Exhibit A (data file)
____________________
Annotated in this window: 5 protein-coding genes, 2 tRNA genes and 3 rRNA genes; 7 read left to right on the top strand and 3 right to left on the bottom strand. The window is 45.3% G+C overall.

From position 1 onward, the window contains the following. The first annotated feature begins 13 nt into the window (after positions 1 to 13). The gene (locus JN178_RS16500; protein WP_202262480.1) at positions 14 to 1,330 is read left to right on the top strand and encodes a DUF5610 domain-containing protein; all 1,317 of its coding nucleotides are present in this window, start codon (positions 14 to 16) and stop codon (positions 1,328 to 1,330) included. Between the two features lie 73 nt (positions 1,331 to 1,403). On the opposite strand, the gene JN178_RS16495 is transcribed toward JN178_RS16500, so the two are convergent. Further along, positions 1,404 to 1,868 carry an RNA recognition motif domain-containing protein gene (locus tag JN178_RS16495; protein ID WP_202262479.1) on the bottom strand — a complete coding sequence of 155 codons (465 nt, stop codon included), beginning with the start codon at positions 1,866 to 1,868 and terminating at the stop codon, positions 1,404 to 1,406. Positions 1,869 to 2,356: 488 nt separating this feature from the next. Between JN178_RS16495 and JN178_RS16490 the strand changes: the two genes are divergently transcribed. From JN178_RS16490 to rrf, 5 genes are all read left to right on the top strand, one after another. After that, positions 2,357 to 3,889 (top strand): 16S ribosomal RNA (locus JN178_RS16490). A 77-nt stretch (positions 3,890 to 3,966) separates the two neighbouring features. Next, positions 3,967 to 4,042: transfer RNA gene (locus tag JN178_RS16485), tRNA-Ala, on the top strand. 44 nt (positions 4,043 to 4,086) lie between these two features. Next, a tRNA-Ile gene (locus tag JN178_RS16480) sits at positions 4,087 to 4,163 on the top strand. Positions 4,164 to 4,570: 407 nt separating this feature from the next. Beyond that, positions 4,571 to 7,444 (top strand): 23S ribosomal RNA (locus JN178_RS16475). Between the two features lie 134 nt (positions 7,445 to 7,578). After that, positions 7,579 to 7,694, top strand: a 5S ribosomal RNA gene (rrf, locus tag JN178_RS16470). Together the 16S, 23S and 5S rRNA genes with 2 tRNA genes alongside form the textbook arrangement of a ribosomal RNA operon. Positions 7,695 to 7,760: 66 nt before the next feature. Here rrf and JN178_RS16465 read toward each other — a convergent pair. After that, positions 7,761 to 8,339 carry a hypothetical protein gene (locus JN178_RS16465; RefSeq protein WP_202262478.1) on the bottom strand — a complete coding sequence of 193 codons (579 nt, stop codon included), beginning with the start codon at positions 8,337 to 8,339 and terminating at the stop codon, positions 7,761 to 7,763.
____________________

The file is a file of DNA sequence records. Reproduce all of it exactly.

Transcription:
Annotated in this window: 5 protein-coding genes, 2 tRNA genes and 3 rRNA genes; 7 read left to right on the top strand and 3 right to left on the bottom strand. The window is 45.3% G+C overall.

From position 1 onward, the window contains the following. The first annotated feature begins 13 nt into the window (after positions 1 to 13). The gene (locus JN178_RS16500; protein WP_202262480.1) at positions 14 to 1,330 is read left to right on the top strand and encodes a DUF5610 domain-containing protein; all 1,317 of its coding nucleotides are present in this window, start codon (positions 14 to 16) and stop codon (positions 1,328 to 1,330) included. Between the two features lie 73 nt (positions 1,331 to 1,403). On the opposite strand, the gene JN178_RS16495 is transcribed toward JN178_RS16500, so the two are convergent. Further along, positions 1,404 to 1,868 carry an RNA recognition motif domain-containing protein gene (locus tag JN178_RS16495; protein ID WP_202262479.1) on the bottom strand — a complete coding sequence of 155 codons (465 nt, stop codon included), beginning with the start codon at positions 1,866 to 1,868 and terminating at the stop codon, positions 1,404 to 1,406. Positions 1,869 to 2,356: 488 nt separating this feature from the next. Between JN178_RS16495 and JN178_RS16490 the strand changes: the two genes are divergently transcribed. From JN178_RS16490 to rrf, 5 genes are all read left to right on the top strand, one after another. After that, positions 2,357 to 3,889 (top strand): 16S ribosomal RNA (locus JN178_RS16490). A 77-nt stretch (positions 3,890 to 3,966) separates the two neighbouring features. Next, positions 3,967 to 4,042: transfer RNA gene (locus tag JN178_RS16485), tRNA-Ala, on the top strand. 44 nt (positions 4,043 to 4,086) lie between these two features. Next, a tRNA-Ile gene (locus tag JN178_RS16480) sits at positions 4,087 to 4,163 on the top strand. Positions 4,164 to 4,570: 407 nt separating this feature from the next. Beyond that, positions 4,571 to 7,444 (top strand): 23S ribosomal RNA (locus JN178_RS16475). Between the two features lie 134 nt (positions 7,445 to 7,578). After that, positions 7,579 to 7,694, top strand: a 5S ribosomal RNA gene (rrf, locus tag JN178_RS16470). Together the 16S, 23S and 5S rRNA genes with 2 tRNA genes alongside form the textbook arrangement of a ribosomal RNA operon. Positions 7,695 to 7,760: 66 nt before the next feature. Here rrf and JN178_RS16465 read toward each other — a convergent pair. After that, positions 7,761 to 8,339 carry a hypothetical protein gene (locus JN178_RS16465; RefSeq protein WP_202262478.1) on the bottom strand — a complete coding sequence of 193 codons (579 nt, stop codon included), beginning with the start codon at positions 8,337 to 8,339 and terminating at the stop codon, positions 7,761 to 7,763.